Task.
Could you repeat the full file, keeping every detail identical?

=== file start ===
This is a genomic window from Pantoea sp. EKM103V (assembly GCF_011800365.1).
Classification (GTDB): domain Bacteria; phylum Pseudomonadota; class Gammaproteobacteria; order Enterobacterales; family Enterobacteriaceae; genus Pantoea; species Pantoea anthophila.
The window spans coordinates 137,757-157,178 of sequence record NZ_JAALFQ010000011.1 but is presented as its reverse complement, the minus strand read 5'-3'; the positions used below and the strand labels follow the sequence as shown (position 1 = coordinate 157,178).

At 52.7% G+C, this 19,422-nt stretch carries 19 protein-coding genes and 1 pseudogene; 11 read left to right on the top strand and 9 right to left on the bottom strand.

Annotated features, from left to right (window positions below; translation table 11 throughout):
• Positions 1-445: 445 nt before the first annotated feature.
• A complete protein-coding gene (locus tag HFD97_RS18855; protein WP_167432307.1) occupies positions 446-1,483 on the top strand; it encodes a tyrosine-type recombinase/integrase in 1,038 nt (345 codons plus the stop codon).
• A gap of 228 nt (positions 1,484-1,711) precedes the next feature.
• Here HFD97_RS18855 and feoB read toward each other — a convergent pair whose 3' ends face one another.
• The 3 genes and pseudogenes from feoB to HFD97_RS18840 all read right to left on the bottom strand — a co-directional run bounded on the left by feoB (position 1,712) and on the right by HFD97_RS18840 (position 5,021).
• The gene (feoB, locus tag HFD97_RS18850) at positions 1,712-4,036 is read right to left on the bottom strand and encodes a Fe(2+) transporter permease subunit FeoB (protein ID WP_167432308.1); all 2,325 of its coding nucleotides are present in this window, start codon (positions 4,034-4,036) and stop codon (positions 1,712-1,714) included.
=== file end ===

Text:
This is a genomic window from Pantoea sp. EKM103V (assembly GCF_011800365.1).
Classification (GTDB): domain Bacteria; phylum Pseudomonadota; class Gammaproteobacteria; order Enterobacterales; family Enterobacteriaceae; genus Pantoea; species Pantoea anthophila.
The window spans coordinates 137,757-157,178 of sequence record NZ_JAALFQ010000011.1 but is presented as its reverse complement, the minus strand read 5'-3'; the positions used below and the strand labels follow the sequence as shown (position 1 = coordinate 157,178).

At 52.7% G+C, this 19,422-nt stretch carries 19 protein-coding genes and 1 pseudogene; 11 read left to right on the top strand and 9 right to left on the bottom strand.

Annotated features, from left to right (window positions below; translation table 11 throughout):
• Positions 1-445: 445 nt before the first annotated feature.
• A complete protein-coding gene (locus tag HFD97_RS18855; protein WP_167432307.1) occupies positions 446-1,483 on the top strand; it encodes a tyrosine-type recombinase/integrase in 1,038 nt (345 codons plus the stop codon).
• A gap of 228 nt (positions 1,484-1,711) precedes the next feature.
• Here HFD97_RS18855 and feoB read toward each other — a convergent pair whose 3' ends face one another.
• The 3 genes and pseudogenes from feoB to HFD97_RS18840 all read right to left on the bottom strand — a co-directional run bounded on the left by feoB (position 1,712) and on the right by HFD97_RS18840 (position 5,021).
• The gene (feoB, locus tag HFD97_RS18850) at positions 1,712-4,036 is read right to left on the bottom strand and encodes a Fe(2+) transporter permease subunit FeoB (protein ID WP_167432308.1); all 2,325 of its coding nucleotides are present in this window, start codon (positions 4,034-4,036) and stop codon (positions 1,712-1,714) included.